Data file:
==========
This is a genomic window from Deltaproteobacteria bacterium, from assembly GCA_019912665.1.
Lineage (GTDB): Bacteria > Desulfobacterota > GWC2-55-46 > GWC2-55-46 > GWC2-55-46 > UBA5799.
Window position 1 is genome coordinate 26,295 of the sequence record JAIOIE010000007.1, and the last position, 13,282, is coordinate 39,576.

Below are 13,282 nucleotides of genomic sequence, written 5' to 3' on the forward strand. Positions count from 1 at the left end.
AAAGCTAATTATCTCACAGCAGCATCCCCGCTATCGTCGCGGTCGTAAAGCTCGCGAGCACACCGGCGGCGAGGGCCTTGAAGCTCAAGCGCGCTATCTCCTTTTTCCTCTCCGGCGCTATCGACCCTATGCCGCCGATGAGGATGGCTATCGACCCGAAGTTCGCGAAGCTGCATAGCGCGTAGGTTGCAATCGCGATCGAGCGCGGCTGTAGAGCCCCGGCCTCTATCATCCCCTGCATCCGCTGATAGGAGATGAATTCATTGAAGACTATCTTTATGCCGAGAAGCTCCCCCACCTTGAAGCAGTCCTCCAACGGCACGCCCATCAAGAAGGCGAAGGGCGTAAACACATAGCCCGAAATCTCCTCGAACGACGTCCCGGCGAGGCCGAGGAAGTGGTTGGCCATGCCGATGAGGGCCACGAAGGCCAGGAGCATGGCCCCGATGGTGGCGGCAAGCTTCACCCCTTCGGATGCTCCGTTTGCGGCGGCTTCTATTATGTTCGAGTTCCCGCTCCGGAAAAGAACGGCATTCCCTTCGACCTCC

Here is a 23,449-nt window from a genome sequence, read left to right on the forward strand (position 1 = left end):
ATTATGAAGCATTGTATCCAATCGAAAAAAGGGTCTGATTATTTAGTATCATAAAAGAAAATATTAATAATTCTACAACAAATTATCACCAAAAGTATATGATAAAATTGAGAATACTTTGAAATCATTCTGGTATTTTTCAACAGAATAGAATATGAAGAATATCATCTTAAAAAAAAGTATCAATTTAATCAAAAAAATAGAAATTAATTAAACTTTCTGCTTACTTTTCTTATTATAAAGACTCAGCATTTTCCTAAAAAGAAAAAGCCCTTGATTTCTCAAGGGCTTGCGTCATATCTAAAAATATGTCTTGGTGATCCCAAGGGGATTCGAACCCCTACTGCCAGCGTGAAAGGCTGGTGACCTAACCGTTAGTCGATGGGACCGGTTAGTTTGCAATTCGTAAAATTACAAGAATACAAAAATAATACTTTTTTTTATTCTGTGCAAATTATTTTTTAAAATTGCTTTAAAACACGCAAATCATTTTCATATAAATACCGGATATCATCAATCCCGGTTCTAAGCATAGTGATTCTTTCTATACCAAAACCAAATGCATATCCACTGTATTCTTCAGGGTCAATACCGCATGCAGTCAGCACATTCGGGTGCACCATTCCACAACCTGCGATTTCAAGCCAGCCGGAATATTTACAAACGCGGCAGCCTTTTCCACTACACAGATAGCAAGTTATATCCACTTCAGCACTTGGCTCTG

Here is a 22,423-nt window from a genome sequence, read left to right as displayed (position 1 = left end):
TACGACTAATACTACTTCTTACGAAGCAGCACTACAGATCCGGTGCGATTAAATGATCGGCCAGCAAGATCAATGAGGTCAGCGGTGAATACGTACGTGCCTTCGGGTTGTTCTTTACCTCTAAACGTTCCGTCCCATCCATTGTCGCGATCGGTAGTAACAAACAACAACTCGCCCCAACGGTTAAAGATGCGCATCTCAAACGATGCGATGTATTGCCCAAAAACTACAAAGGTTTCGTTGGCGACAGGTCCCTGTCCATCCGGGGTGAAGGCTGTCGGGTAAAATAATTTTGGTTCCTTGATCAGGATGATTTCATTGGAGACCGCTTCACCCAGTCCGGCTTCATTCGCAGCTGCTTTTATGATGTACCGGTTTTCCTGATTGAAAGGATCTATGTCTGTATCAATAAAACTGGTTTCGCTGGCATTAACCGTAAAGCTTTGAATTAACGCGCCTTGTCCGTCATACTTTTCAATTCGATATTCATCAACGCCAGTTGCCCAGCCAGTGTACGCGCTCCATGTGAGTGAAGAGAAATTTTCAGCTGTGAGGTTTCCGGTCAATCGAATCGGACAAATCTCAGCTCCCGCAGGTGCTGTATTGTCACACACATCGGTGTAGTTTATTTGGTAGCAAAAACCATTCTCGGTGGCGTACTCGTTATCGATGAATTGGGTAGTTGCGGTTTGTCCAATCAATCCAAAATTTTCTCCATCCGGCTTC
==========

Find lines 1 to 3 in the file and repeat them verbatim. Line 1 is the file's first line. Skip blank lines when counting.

This is a genomic window from Deltaproteobacteria bacterium, from assembly GCA_019912665.1.
Lineage (GTDB): Bacteria > Desulfobacterota > GWC2-55-46 > GWC2-55-46 > GWC2-55-46 > UBA5799.
Window position 1 is genome coordinate 26,295 of the sequence record JAIOIE010000007.1, and the last position, 13,282, is coordinate 39,576.